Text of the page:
Indonesia still far from greenhouse gas reduction target

Hans Nicholas Jong The Jakarta Post 7 Jun 16;

Indonesia still has a long way to go to achieve its carbon emission reduction target as efforts to combat climate change are being hampered at the regional level, a World Resources Institute ( WRI ) Indonesia analysis shows.

In 2013, Indonesia had achieved just 2.25 percent of the total target of carbon emission reductions at the provincial level, which is set to be achieved by 2020, according to the WRI analysis on various government data.

“Seeing how Indonesia only has four years left, provinces have to push for better implementation [in the climate change mitigation program] to meet the target by 2020,” WRI Indonesia climate program coordinator Andhyta F. Utami said.

WRI Indonesia came up with the figure by using carbon emission reduction evaluation and monitoring documentation from 34 provinces, which was submitted to the National Action Plan on Reducing Greenhouse Gas Emissions ( RAN-GRK ) secretariat at the National Development Planning Agency ( Bappenas ).

After that, WRI Indonesia compared the total emission reduction that all provinces had achieved to the commitment laid out in the gubernatorial regulations on a provincial action plan to reduce greenhouse gas emissions.

“If this data is accurate, then we have to better implement the carbon reduction program. But if it’s wrong, then there needs to be better monitoring of the implementation of the program,” Andhyta said.

A Bappenas analysis, meanwhile, shows that Indonesia succeeded in reducing its carbon emissions by 15.5 percent from 2010 to 2015. Indonesia is aiming for a 29 percent emission reduction by 2030.

According to WRI Indonesia analysis, there is much contradiction between regional government development programs and their greenhouse gas reduction programs.

For instance, West Kalimantan’s development road map contains a target of increasing the consumption of mineral resources, while East Java is aiming to increase exploration and exploitation activities to develop mining and mineral resources.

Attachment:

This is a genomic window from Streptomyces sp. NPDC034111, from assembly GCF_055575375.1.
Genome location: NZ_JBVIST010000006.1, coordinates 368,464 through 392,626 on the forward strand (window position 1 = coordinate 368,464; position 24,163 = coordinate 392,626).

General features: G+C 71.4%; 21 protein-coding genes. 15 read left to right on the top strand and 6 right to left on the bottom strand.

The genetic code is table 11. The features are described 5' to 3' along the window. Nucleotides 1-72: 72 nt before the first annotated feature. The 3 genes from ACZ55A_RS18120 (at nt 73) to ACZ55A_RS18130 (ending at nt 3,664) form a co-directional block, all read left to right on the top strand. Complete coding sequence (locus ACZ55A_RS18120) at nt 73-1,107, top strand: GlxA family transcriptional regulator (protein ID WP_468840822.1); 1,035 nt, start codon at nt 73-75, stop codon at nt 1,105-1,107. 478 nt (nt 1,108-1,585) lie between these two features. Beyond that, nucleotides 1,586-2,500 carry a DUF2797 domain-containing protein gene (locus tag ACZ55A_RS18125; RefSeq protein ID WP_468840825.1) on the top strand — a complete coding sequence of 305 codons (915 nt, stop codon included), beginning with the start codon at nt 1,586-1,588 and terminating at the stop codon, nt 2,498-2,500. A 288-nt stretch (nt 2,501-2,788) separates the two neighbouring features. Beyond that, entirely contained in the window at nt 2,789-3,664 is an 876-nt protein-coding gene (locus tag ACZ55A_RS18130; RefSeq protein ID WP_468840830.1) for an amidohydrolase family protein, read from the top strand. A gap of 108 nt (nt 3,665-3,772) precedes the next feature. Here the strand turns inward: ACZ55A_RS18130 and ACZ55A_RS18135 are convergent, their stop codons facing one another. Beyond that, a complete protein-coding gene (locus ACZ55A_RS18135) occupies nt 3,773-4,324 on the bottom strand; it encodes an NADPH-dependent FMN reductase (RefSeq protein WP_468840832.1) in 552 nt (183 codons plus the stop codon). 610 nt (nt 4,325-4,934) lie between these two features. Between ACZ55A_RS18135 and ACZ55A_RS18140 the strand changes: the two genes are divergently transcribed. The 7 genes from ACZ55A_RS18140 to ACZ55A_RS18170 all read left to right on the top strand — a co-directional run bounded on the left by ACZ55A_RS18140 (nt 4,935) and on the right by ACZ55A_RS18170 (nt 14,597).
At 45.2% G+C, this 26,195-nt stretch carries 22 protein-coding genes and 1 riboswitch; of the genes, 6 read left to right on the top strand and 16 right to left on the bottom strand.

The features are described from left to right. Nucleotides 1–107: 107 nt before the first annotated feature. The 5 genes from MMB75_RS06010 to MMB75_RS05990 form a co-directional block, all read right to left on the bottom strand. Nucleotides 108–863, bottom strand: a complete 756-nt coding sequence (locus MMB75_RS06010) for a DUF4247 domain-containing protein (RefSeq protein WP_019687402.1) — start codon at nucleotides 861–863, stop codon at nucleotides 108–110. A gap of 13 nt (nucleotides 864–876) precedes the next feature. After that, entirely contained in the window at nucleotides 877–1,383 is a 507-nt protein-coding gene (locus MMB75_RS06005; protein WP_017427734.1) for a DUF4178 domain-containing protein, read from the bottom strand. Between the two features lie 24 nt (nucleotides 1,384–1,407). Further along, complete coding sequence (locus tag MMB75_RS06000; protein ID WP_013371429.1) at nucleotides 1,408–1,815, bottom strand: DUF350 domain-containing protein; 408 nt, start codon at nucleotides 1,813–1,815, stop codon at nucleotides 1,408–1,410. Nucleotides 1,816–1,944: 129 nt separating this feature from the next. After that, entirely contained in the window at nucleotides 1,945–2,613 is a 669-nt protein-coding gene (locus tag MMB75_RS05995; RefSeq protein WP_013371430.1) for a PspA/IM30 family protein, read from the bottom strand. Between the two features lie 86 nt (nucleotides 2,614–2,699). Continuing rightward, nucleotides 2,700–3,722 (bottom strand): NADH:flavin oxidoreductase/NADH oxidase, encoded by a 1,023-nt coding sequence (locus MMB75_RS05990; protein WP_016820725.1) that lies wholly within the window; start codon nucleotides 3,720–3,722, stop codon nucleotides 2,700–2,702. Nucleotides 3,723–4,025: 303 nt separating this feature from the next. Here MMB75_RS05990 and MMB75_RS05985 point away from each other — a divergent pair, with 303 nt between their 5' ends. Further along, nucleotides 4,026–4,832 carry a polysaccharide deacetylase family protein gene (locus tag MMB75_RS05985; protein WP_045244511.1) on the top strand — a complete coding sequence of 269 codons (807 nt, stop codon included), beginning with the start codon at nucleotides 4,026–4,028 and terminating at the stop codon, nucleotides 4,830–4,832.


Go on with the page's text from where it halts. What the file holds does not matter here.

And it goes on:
“The development priorities in these two provinces contradict climate change mitigation proposals, such as protecting the remaining forest and reforestation. They need to find ways to balance their development plans with the emission reduction efforts, which contradict each other,” said Andhyta.

Among all the provinces, North Sumatra had the highest amount of carbon emissions in 2010, emitting 260 million tons of CO2. It was followed by Riau, East Java, Central Kalimantan and Lampung as provinces with the highest greenhouse gas emissions.

“The main source of emissions in those provinces vary, from agriculture, forestry, energy, transportation, industry and waste,” said Andhyta.

However, Papua, one of the most underdeveloped provinces in the country, has the highest carbon emissions per capita, with more than 80 million tons of CO2 per 1,000 people. Meanwhile, North Sumatra ranks fourth in terms of carbon emissions per capita, with 20 million tons of CO2 per 1,000 people. Emissions per capita is calculated by dividing the total carbon emissions with the total population.

“It means that every person in Papua is responsible for more emissions than a person in North Sumatra. It shows that every individual has to have a sense of responsibility,” WRI Indonesia country director Tjokorda Nirarta Samadhi said.( dmr )

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